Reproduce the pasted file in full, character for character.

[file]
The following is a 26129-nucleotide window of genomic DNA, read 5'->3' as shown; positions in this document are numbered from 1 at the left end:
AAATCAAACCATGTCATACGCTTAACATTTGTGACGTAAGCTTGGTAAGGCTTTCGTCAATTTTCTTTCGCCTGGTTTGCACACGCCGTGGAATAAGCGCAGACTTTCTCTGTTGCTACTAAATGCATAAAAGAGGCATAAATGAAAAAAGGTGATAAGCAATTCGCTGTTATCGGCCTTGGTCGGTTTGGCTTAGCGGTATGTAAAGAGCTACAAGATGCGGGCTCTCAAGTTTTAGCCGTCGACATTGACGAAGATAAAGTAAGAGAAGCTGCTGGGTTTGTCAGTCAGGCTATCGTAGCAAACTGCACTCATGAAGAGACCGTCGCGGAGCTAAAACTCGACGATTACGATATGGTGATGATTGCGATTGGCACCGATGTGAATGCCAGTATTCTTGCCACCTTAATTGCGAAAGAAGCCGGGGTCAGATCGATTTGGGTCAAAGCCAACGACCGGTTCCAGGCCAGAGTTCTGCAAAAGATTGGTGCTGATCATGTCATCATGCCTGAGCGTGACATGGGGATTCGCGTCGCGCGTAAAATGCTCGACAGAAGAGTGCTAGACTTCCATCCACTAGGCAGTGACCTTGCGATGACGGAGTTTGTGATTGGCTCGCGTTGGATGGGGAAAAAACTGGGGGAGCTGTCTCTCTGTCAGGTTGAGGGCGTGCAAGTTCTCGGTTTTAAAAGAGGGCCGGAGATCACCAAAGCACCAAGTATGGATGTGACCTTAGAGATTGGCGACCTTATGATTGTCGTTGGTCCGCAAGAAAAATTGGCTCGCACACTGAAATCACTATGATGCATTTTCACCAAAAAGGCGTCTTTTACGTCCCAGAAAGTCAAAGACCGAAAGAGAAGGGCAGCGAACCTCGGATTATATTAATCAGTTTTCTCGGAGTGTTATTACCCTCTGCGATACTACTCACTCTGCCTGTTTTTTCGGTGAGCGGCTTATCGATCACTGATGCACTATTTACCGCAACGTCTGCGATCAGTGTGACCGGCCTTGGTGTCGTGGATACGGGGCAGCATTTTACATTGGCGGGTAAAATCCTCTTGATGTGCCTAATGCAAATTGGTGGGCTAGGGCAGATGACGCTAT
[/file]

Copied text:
The following is a 26129-nucleotide window of genomic DNA, read 5'->3' as shown; positions in this document are numbered from 1 at the left end:
AAATCAAACCATGTCATACGCTTAACATTTGTGACGTAAGCTTGGTAAGGCTTTCGTCAATTTTCTTTCGCCTGGTTTGCACACGCCGTGGAATAAGCGCAGACTTTCTCTGTTGCTACTAAATGCATAAAAGAGGCATAAATGAAAAAAGGTGATAAGCAATTCGCTGTTATCGGCCTTGGTCGGTTTGGCTTAGCGGTATGTAAAGAGCTACAAGATGCGGGCTCTCAAGTTTTAGCCGTCGACATTGACGAAGATAAAGTAAGAGAAGCTGCTGGGTTTGTCAGTCAGGCTATCGTAGCAAACTGCACTCATGAAGAGACCGTCGCGGAGCTAAAACTCGACGATTACGATATGGTGATGATTGCGATTGGCACCGATGTGAATGCCAGTATTCTTGCCACCTTAATTGCGAAAGAAGCCGGGGTCAGATCGATTTGGGTCAAAGCCAACGACCGGTTCCAGGCCAGAGTTCTGCAAAAGATTGGTGCTGATCATGTCATCATGCCTGAGCGTGACATGGGGATTCGCGTCGCGCGTAAAATGCTCGACAGAAGAGTGCTAGACTTCCATCCACTAGGCAGTGACCTTGCGATGACGGAGTTTGTGATTGGCTCGCGTTGGATGGGGAAAAAACTGGGGGAGCTGTCTCTCTGTCAGGTTGAGGGCGTGCAAGTTCTCGGTTTTAAAAGAGGGCCGGAGATCACCAAAGCACCAAGTATGGATGTGACCTTAGAGATTGGCGACCTTATGATTGTCGTTGGTCCGCAAGAAAAATTGGCTCGCACACTGAAATCACTATGATGCATTTTCACCAAAAAGGCGTCTTTTACGTCCCAGAAAGTCAAAGACCGAAAGAGAAGGGCAGCGAACCTCGGATTATATTAATCAGTTTTCTCGGAGTGTTATTACCCTCTGCGATACTACTCACTCTGCCTGTTTTTTCGGTGAGCGGCTTATCGATCACTGATGCACTATTTACCGCAACGTCTGCGATCAGTGTGACCGGCCTTGGTGTCGTGGATACGGGGCAGCATTTTACATTGGCGGGTAAAATCCTCTTGATGTGCCTAATGCAAATTGGTGGGCTAGGGCAGATGACGCTAT